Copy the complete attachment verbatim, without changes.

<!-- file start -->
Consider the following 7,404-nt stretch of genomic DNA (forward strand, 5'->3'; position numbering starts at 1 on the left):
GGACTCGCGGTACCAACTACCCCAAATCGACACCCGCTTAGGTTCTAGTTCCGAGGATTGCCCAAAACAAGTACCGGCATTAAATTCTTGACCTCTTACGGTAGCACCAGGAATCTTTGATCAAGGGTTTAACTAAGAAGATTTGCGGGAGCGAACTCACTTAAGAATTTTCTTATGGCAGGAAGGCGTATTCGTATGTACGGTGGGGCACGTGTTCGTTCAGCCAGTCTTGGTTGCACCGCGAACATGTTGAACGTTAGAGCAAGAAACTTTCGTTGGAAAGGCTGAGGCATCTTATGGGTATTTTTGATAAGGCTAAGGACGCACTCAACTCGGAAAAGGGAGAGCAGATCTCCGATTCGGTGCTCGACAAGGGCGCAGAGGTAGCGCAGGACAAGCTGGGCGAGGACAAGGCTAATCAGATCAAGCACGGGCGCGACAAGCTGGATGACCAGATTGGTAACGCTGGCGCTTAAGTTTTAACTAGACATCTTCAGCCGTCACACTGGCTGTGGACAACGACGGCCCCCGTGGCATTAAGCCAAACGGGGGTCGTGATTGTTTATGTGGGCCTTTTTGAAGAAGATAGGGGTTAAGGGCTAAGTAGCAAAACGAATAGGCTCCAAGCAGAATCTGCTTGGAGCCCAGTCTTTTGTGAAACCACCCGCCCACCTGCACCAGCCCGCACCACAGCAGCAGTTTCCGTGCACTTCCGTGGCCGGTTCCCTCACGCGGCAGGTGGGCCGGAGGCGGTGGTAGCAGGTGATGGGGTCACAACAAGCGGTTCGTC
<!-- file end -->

Consider the following 7,404-nt stretch of genomic DNA (forward strand, 5'->3'; position numbering starts at 1 on the left):
GGACTCGCGGTACCAACTACCCCAAATCGACACCCGCTTAGGTTCTAGTTCCGAGGATTGCCCAAAACAAGTACCGGCATTAAATTCTTGACCTCTTACGGTAGCACCAGGAATCTTTGATCAAGGGTTTAACTAAGAAGATTTGCGGGAGCGAACTCACTTAAGAATTTTCTTATGGCAGGAAGGCGTATTCGTATGTACGGTGGGGCACGTGTTCGTTCAGCCAGTCTTGGTTGCACCGCGAACATGTTGAACGTTAGAGCAAGAAACTTTCGTTGGAAAGGCTGAGGCATCTTATGGGTATTTTTGATAAGGCTAAGGACGCACTCAACTCGGAAAAGGGAGAGCAGATCTCCGATTCGGTGCTCGACAAGGGCGCAGAGGTAGCGCAGGACAAGCTGGGCGAGGACAAGGCTAATCAGATCAAGCACGGGCGCGACAAGCTGGATGACCAGATTGGTAACGCTGGCGCTTAAGTTTTAACTAGACATCTTCAGCCGTCACACTGGCTGTGGACAACGACGGCCCCCGTGGCATTAAGCCAAACGGGGGTCGTGATTGTTTATGTGGGCCTTTTTGAAGAAGATAGGGGTTAAGGGCTAAGTAGCAAAACGAATAGGCTCCAAGCAGAATCTGCTTGGAGCCCAGTCTTTTGTGAAACCACCCGCCCACCTGCACCAGCCCGCACCACAGCAGCAGTTTCCGTGCACTTCCGTGGCCGGTTCCCTCACGCGGCAGGTGGGCCGGAGGCGGTGGTAGCAGGTGATGGGGTCACAACAAGCGGTTCGTC